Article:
Cashless parking provider RingGo is promoting the adoption of ‘touch-free’ parking by helping local authorities and private operators turn pay & display machines into natural decorative features.
The PARK NOW company has launched RingGo Living Machines after feedback from its customer base to an email in the first week of May that highlighted how many councils and private operators wished to reduce their dependence on machines but felt there might be resistance from local communities for doing so.
By removing most, or many, machines whilst transforming some into Living Machines, RingGo believes councils can focus on the positive benefits of removal, including lower carbon footprint from fewer vehicle journeys and revenue savings that can be reinvested into the local area.
As well as providing a focal point for communications, the Living Machines are designed to help improve air quality by sustaining a range of plants.
Planting selections can be chosen to reduce air pollution, maximise biodiversity or enhance the local high street by providing colour through natural flowers.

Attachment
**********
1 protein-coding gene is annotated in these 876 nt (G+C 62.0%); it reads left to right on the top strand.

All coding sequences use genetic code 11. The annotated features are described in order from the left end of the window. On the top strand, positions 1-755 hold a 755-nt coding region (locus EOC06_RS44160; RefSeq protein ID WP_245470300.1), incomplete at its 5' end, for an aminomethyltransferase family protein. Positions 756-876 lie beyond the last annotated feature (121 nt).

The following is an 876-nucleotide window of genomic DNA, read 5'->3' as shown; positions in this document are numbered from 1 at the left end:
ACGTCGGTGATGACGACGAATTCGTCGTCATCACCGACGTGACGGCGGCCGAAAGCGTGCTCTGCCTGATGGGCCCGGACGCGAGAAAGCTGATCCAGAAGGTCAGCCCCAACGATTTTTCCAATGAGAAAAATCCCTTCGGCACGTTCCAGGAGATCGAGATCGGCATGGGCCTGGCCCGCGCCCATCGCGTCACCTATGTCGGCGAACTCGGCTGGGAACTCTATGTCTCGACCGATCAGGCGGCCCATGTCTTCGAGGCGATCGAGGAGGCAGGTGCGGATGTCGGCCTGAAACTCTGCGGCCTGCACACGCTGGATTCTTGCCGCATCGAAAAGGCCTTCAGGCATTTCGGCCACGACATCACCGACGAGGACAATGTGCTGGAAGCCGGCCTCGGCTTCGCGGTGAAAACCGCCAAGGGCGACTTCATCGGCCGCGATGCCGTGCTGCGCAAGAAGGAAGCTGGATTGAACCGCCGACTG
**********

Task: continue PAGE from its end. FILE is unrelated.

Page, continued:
The size and placement of living machines is especially good for improving localised air quality and urban biodiversity as part of broader street greening schemes, including trees, and container planting.
The solution uses the existing machine electricity supply, whether mains or solar-powered, to operate and charge an integrated irrigation controller which keeps the plants hydrated. This means displays need minimal care, requiring only intermittent horticultural checks and a top up of water about once a week.
Angus Cunningham, managing director of green infrastructure company Scotscape, said: “Living Machines offer another means of bringing plants into existing urban infrastructure, supporting urban greening, local air quality initiatives, and biodiversity corridors”
Peter O’Driscoll, managing director for RingGo said: “The expense of servicing machines simply isn’t sustainable when cash is such a rare commodity and likely to become even more so following COVID-19. People are understandably reluctant to touch shared keypads of both cash, and contactless, machines.
“Like BT’s phone boxes, many of which now serve as defibrillator or promotional sites, we hope our Living Machines become popular for machine re-use – helping the local environment, improving air quality, adding beauty, and encouraging all forms of life back into the UK’s high streets.”
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